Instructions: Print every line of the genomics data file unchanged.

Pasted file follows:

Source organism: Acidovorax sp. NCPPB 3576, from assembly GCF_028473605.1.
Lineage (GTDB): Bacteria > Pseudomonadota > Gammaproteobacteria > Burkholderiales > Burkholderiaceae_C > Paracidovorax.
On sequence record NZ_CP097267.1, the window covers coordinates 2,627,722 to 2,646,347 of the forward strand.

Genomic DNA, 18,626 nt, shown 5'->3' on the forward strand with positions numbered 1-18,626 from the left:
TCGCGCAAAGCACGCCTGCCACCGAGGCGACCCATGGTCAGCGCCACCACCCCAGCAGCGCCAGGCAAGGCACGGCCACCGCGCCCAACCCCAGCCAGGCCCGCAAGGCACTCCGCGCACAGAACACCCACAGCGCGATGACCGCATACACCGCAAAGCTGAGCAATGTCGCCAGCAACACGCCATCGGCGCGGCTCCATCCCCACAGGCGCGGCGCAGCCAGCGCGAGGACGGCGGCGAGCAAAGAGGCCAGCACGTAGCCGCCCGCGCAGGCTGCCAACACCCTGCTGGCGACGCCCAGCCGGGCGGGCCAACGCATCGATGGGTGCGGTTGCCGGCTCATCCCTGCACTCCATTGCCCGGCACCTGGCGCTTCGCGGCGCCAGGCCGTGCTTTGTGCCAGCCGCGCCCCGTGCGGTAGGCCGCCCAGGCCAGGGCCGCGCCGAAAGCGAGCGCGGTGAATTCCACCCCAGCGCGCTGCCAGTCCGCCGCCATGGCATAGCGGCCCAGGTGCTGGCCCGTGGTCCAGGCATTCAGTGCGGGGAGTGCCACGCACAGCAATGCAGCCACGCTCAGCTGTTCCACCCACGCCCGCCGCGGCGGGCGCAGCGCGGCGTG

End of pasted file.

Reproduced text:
Source organism: Acidovorax sp. NCPPB 3576, from assembly GCF_028473605.1.
Lineage (GTDB): Bacteria > Pseudomonadota > Gammaproteobacteria > Burkholderiales > Burkholderiaceae_C > Paracidovorax.
On sequence record NZ_CP097267.1, the window covers coordinates 2,627,722 to 2,646,347 of the forward strand.

Genomic DNA, 18,626 nt, shown 5'->3' on the forward strand with positions numbered 1-18,626 from the left:
TCGCGCAAAGCACGCCTGCCACCGAGGCGACCCATGGTCAGCGCCACCACCCCAGCAGCGCCAGGCAAGGCACGGCCACCGCGCCCAACCCCAGCCAGGCCCGCAAGGCACTCCGCGCACAGAACACCCACAGCGCGATGACCGCATACACCGCAAAGCTGAGCAATGTCGCCAGCAACACGCCATCGGCGCGGCTCCATCCCCACAGGCGCGGCGCAGCCAGCGCGAGGACGGCGGCGAGCAAAGAGGCCAGCACGTAGCCGCCCGCGCAGGCTGCCAACACCCTGCTGGCGACGCCCAGCCGGGCGGGCCAACGCATCGATGGGTGCGGTTGCCGGCTCATCCCTGCACTCCATTGCCCGGCACCTGGCGCTTCGCGGCGCCAGGCCGTGCTTTGTGCCAGCCGCGCCCCGTGCGGTAGGCCGCCCAGGCCAGGGCCGCGCCGAAAGCGAGCGCGGTGAATTCCACCCCAGCGCGCTGCCAGTCCGCCGCCATGGCATAGCGGCCCAGGTGCTGGCCCGTGGTCCAGGCATTCAGTGCGGGGAGTGCCACGCACAGCAATGCAGCCACGCTCAGCTGTTCCACCCACGCCCGCCGCGGCGGGCGCAGCGCGGCGTG